The Tour de La Porte  is a 3 day event that included a trail run, half marathon, 10K, and a 5K, as well as various cycling events. The race supports those with cancer in the community through the La Porte Hospital Foundation. We signed up for the 5K race since we were running a half marathon the next day in Michigan. There is a special award to people who compete in events on all three days.

We flew into Chicago and then headed to La Porte.  Neither of us had been to Indiana so we chose the more scenic route that traveled near Lake Michigan.  We were intrigued by the signs for Indiana Dunes National Lakeshore and pulled into a parking area.  Although we enjoyed our stroll along the wooded paths we were puzzled that we didn’t encounter what we would call a dune.   But based on literature for the park  if we had ventured closer to the lake we would undoubtedly have seen more traditional dunes.

Mike walking in the dune state park.

Mike walking on a path at Indiana Dunes National Lakeshore.

 

 

I was enthralled by the wildflowers which were unlike the ones I was familiar with in Maine.

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 The room we had booked at the Best Western in La Porte was clean and comfortable and the staff was friendly and accommodating.  The best part, however, was that it was less than a half mile walk to Soldier Memorial Park where the race events were based.  Picking up our race packets and t-shirts late Friday afternoon was a breeze.  We drove the course to get an idea of what we would encounter the next day and then did a little exploring of LaPorte.

Great t-shirt  (Photo by Hannah Knight)

Great t-shirt
(Photo by Hannah Knight)

We scoped out T-Bones Pier as a possibility for dinner. It’s waterfront location on Pine Lake was appealing and the menu looked appetizing.  It was empty when we walked through during the afternoon but we were assured they would be open for dinner.  When we returned a few hours later, dinner was in full swing and the only available seats were on the deck beside the lake.  It was VERY warm outside and while I notoriously petition to sit outside whenever possible, Mike often votes for the admittedly more reasonable choice of air conditioned comfort.  He (reluctantly) agreed to sit outside at a table that we were assured had an umbrella.  Unfortunately, the angle of the sun was below the umbrella resulting in a scorchingly hot meal.  Our server was prompt and attentive and made sure we were well supplied with water and ice. The dinners were tasty and the view was pleasant, but I had to admit the heat did diminish the enjoyment of the evening.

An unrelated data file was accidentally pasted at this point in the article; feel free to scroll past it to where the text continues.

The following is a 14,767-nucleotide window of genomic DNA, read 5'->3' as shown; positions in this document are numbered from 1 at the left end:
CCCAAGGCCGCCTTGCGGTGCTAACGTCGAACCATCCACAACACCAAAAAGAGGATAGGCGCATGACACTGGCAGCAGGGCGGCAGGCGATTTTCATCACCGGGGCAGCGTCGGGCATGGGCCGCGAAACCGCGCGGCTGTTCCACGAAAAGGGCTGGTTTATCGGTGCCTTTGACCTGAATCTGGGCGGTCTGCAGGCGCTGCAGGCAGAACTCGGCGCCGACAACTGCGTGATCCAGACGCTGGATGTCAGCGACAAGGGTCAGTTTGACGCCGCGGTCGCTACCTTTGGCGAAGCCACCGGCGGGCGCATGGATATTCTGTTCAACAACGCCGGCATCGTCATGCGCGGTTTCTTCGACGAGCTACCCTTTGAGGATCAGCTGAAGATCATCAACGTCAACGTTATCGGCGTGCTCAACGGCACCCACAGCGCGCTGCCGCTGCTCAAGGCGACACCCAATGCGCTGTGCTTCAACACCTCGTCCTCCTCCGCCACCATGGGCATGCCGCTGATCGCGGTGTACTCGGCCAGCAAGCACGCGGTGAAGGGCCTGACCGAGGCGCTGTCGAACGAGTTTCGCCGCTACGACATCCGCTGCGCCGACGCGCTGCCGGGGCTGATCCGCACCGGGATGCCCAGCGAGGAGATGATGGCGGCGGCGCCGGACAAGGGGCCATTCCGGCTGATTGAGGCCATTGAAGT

View from the deck

View from the deck

 

The next morning was cool and misty which was a welcome change from the intense heat of the day before. We strolled to the start of the race at Soldiers Memorial Park and had sufficient time to warm up, find bathrooms with no waiting lines in a nearby bath house (!), and enjoy the view of the mist rising off the lake with a lone fisherman in his boat emerging from the fog.

Cool morning mist rising from Stone Lake near the start of the 5K.

Cool morning mist rising from Stone Lake near the start of the 5K.

Our 5K race started promptly following earlier starts of the other races.  The mist had burned off by the time we were running and the hot, humid conditions returned.  The course was scenic and often shady with only a few small hills so we felt wonderful during the race.  Feeling wonderful was particularly terrific for me because the week leading up to the race I had experienced a sudden, acute hip and lower back pain that was significantly impeding my running.  Thankfully, following a treatment by Tom of Family Acupuncture Center of Kennebunk, Maine and a fabulous massage from my amazing friend and massage therapist, Janice, I ran virtually pain free.

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Portions of the 5K course ran beside Stone Lake.

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We crossed the finish line hand in hand feeling strong and pleased with our run.  The post-race refreshments were plentiful and we enjoyed stretching and relaxing by the lake as we awaited the awards ceremony.  As we took a few photos we chatted with a number of fellow runners.  Everyone we encountered was exceptionally welcoming and friendly, really going out of their way to chat and interact.

Celebrating the completion of the Tour de La Porte 5K

Celebrating the completion of the Tour de La Porte 5K

I was thrilled to place 3rd in my age group.  Mike so kindly likes to suggest that I can do this in races where the “good runners” compete in the accompanying half marathon. Regardless, I was happy with my time and my medal!

My age-group medal. (Photo by Hannah Knight)

My age-group medal.
(Photo by Hannah Knight)

Date Run: August 22, 2014

Quest Race Number 17

The Bottom Line:  We loved the welcoming people, the scenic course,the spiffy t-shirt, (my cool medal!) and the overall organization and feel of this event! What started off as a plan to conveniently check Indiana off our list turned into an exceptionally enjoyable race. We highly recommend this race and if we were in Indiana again we would certainly sign-up again.